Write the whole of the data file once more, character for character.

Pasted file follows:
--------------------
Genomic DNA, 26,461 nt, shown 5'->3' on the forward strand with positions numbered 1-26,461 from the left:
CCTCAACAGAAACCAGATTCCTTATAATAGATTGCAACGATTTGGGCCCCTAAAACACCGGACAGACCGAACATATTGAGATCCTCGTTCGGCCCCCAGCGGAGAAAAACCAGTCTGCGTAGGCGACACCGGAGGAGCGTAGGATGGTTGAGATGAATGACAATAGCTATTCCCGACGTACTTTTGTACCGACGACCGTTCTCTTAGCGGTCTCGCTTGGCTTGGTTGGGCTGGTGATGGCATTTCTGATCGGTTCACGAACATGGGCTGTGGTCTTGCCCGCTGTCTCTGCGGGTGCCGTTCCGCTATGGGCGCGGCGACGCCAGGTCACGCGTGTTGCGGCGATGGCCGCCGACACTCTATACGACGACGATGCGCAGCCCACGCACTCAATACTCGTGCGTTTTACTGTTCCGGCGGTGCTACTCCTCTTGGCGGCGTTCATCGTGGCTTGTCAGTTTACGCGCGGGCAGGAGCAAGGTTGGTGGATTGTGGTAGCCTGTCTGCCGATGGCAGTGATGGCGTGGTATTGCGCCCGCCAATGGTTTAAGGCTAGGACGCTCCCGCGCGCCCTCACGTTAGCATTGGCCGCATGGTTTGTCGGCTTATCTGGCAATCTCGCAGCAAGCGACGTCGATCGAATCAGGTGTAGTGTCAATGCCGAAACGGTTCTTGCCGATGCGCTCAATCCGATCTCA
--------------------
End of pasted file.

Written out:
Genomic DNA, 26,461 nt, shown 5'->3' on the forward strand with positions numbered 1-26,461 from the left:
CCTCAACAGAAACCAGATTCCTTATAATAGATTGCAACGATTTGGGCCCCTAAAACACCGGACAGACCGAACATATTGAGATCCTCGTTCGGCCCCCAGCGGAGAAAAACCAGTCTGCGTAGGCGACACCGGAGGAGCGTAGGATGGTTGAGATGAATGACAATAGCTATTCCCGACGTACTTTTGTACCGACGACCGTTCTCTTAGCGGTCTCGCTTGGCTTGGTTGGGCTGGTGATGGCATTTCTGATCGGTTCACGAACATGGGCTGTGGTCTTGCCCGCTGTCTCTGCGGGTGCCGTTCCGCTATGGGCGCGGCGACGCCAGGTCACGCGTGTTGCGGCGATGGCCGCCGACACTCTATACGACGACGATGCGCAGCCCACGCACTCAATACTCGTGCGTTTTACTGTTCCGGCGGTGCTACTCCTCTTGGCGGCGTTCATCGTGGCTTGTCAGTTTACGCGCGGGCAGGAGCAAGGTTGGTGGATTGTGGTAGCCTGTCTGCCGATGGCAGTGATGGCGTGGTATTGCGCCCGCCAATGGTTTAAGGCTAGGACGCTCCCGCGCGCCCTCACGTTAGCATTGGCCGCATGGTTTGTCGGCTTATCTGGCAATCTCGCAGCAAGCGACGTCGATCGAATCAGGTGTAGTGTCAATGCCGAAACGGTTCTTGCCGATGCGCTCAATCCGATCTCA